John Hamilton came to your Anaheim Angels of Anaheim with a big stick and a lot of baggage. The first overall pick in the 1999 Major League Baseball draft spent most of his first eight seasons in the minors or suspended due to drug and alcohol addiction. He's gone on to become a lifetime .295 hitter, five-time All-Star outfielder and 2010 American League MVP in the Bigs. By his side on and off the road has been an "accountability partner"--think a life chaperon. But the Angels and Hamilton have announced that's about to change.
The franchise released a statement that says Hamilton has, in his own words, "downsized the role" of his accountability partner, having him only accompany the slugger on road games and not dress for games in a uniform like an additional coach. Among the partner's duties is handling the 32-year-old's meal money.
"It's time to cut the cord a little bit," Hamilton says in the Halos' release. "I don't really use it for home games. I go to the park, I do what I need to do, I know what I need to do, and I have my family. That was one of the main reasons."
Filling the role for most road games during the 2014 season will be Boyd Bassham, who attends Hamilton's church in the Dallas area. For games in Texas, Chad Harrington, who has known Hamilton for five years and, according to the player, "loves me a lot," will step in. Neither Bassham nor Harrington are all that interested in baseball, which Hamilton considers a good thing, according to the Angels statement, which quotes him saying of Bassham's influence that it's "more of a spiritual thing."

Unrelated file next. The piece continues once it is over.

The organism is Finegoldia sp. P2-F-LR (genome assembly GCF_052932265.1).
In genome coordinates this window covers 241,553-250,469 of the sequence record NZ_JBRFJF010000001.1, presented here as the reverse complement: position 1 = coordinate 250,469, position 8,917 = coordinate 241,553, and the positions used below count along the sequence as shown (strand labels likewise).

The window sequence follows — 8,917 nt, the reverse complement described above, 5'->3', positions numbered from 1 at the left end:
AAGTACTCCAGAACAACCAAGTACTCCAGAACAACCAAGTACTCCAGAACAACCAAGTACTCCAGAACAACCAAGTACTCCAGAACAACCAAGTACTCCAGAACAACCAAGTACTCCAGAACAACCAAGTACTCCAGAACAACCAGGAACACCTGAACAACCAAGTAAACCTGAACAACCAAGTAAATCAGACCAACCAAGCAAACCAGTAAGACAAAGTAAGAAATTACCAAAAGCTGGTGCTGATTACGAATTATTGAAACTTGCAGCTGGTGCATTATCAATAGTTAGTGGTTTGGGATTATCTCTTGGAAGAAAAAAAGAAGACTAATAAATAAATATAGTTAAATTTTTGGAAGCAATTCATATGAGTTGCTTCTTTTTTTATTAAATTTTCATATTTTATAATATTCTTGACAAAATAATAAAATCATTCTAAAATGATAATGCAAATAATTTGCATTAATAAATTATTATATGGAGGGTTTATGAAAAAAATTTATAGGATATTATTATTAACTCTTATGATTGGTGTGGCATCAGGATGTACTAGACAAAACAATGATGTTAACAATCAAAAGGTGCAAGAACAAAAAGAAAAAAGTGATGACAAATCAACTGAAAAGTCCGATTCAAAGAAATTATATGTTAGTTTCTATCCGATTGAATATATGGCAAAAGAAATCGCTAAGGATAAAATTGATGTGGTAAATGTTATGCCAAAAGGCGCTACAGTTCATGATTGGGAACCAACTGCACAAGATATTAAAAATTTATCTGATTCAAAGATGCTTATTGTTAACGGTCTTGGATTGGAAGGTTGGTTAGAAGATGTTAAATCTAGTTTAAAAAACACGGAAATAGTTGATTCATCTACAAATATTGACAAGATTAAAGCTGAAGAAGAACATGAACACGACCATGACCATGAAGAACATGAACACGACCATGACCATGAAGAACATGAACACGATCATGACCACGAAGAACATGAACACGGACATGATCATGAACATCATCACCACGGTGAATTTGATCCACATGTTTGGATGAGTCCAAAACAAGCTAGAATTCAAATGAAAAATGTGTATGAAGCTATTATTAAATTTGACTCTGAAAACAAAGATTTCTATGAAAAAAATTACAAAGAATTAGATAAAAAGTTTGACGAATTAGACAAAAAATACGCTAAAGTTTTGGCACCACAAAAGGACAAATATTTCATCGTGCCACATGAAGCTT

They replace Shayne Kelley, who was with Hamilton during the 2012 and 2013 seasons in Texas and Anaheim but by mutual agreement left to pursue another job in sports. From the time Hamilton returned to the game in 2007 through February 2012, Johnny Narron was by his side. Narron left to become the Milwaukee Brewers' hitting coach.
Kelley and Narron were known as "accountability coaches," because they also helped Hamilton with the game. Narron detailed his previous role as Hamilton's chaperon, adviser, confidant and personal hitting coach to the Los Angeles Times' Mike DiGiovanna in December 2012, explaining they had adjacent hotel rooms on the road, and Narron and his wife socialized with Josh and Katie Hamilton at home.
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"There were things we did to help him stick to his sobriety," Narron reportedly said. "The most important thing was to support him in his faith and his family. Embrace him, encourage him, stay positive with him. Those things have worked for Josh."
But the Angels and Hamilton now agree that he has come far enough in his recovery that he can rely on his wife and their four daughters while he is home in SoCal (and their current temporary home in Arizona for spring training).
"You don't say you don't need it," Hamilton explains, "but I have other people in my life to pick it up--whether it be Katie or just spiritual mentors."